<router-outlet> 
<home [@routerTransition]=""></home> // <-- host binding
</router-outlet>

The main idea for this solution is to link the navigation, adding the new component and removing the previous component, to trigger the :enter and :leave transitions. Let’s see the implementation details to see how it’s done.

Angular Animations

Angular is based on top of the Web Animations API, we use animation triggers to define a series of states and transitions between states. We also use styles that help us compose the desired effect using CSS properties.

For browsers that don’t support Web Animations API natively: IE/Edge, Safari, etc; you must include a polyfill.

Events that will trigger an animation:

  • attaching or dettaching an element to/from the view (corresponding to asterisk and void states)
  • setting a state for a trigger. Eg: [@routerTransition]=”void”.

Our implementation uses a combination of the two.

Animation Implementation

Let’s see how we can use Angular Animations to achieve the desired effect. First of all, we used the routerTransition factory function to call slideToLeft (lines 3–5). Within this function we created the animation trigger composed by two states and two transitions (lines 8–19).

We defined two states: void and asterisk; and set their styles to achieve the desired sliding effect (line 9–10). By using {position: fixed} the components will be placed according to the viewport and slide through the page.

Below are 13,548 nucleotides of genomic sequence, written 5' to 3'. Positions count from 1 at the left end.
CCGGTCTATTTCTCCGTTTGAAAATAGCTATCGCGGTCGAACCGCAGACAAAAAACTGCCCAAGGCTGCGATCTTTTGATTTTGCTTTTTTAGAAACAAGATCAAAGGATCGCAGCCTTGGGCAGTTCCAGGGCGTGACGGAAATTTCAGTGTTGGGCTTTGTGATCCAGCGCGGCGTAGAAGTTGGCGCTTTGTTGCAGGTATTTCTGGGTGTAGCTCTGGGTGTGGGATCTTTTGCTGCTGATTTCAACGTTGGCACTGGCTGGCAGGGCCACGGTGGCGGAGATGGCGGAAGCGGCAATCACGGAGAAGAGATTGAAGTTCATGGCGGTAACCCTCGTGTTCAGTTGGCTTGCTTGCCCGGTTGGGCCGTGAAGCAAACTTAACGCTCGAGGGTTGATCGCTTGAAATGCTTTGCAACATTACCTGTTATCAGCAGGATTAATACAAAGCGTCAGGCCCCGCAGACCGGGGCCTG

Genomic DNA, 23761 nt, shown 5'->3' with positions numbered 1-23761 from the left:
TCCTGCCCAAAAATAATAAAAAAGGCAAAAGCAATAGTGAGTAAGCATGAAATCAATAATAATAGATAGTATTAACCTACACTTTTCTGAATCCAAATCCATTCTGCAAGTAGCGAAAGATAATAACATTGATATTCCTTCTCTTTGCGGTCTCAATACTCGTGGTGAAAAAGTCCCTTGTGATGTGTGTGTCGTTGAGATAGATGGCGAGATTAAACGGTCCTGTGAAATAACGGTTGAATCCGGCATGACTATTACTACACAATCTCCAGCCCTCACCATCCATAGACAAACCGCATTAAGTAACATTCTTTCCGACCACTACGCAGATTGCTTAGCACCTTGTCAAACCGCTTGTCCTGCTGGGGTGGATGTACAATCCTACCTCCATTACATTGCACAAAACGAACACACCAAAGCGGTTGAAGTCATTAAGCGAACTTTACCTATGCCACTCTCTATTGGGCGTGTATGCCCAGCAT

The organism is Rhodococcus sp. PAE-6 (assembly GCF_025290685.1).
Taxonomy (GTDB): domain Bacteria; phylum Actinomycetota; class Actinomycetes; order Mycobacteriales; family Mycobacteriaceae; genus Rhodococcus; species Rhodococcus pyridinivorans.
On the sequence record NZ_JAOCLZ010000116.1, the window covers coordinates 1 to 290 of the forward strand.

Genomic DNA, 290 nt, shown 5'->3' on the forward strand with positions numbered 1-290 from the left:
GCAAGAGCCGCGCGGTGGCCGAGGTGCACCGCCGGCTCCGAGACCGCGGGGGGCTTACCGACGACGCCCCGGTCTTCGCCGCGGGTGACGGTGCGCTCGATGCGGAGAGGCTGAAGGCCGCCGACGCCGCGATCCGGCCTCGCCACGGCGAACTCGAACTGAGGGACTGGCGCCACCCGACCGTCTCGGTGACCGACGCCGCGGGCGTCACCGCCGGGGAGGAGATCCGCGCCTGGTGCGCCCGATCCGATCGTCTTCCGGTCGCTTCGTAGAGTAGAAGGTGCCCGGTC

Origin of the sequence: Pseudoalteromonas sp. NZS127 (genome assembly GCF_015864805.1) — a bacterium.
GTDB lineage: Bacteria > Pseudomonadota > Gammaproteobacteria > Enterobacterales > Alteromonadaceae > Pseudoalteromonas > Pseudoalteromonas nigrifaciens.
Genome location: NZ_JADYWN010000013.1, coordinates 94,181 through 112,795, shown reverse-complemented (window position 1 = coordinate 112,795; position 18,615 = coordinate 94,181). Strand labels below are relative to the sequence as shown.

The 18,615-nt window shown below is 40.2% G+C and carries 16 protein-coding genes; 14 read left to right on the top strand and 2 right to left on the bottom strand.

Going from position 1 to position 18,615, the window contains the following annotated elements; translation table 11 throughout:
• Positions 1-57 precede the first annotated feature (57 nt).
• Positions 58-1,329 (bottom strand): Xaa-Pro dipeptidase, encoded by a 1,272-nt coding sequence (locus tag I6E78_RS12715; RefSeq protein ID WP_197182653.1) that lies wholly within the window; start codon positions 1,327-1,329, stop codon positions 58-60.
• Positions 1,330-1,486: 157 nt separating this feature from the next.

For the :enter transition we set an initial style positioning the component far right. Then we setup an animation to the final position setting an easing function and duration. For the :leave transition we moved the component far left using a similar approach.

We used transform instead of top, bottom, left, right for its better performance.

Example Navigation

Let’s see what happens when we navigate from Home to About. These two sequences will happen simultaneously:

  • the Home Component will be detached from the view by the Router. The styles associated with the void state are applied. This will trigger the :leave transition. The styles associated with the :leave transition will be applied gradually. The Home Component will be destroyed.
  • the About Component will be attached to the view by the Router. The About Component will be instantiated. The styles associated with the void state are applied. The ‘@routerTransition’ host binding will trigger the :enter transition. The styles associated with the :enter transition will be applied gradually. Finally the styles associated with asterisk will be applied.
Note that all styles either from defined states or transitions are being aggregated simultaneously.

Special Mention

The implementation shown in this article is mainly using a slightly modified version of this code part of the demos created by Matias Niemelä for ngEurope.

That’s all! Think I missed something? Contact me on @gerardsans or gerard.sans_at_gmail.com. Thanks for reading!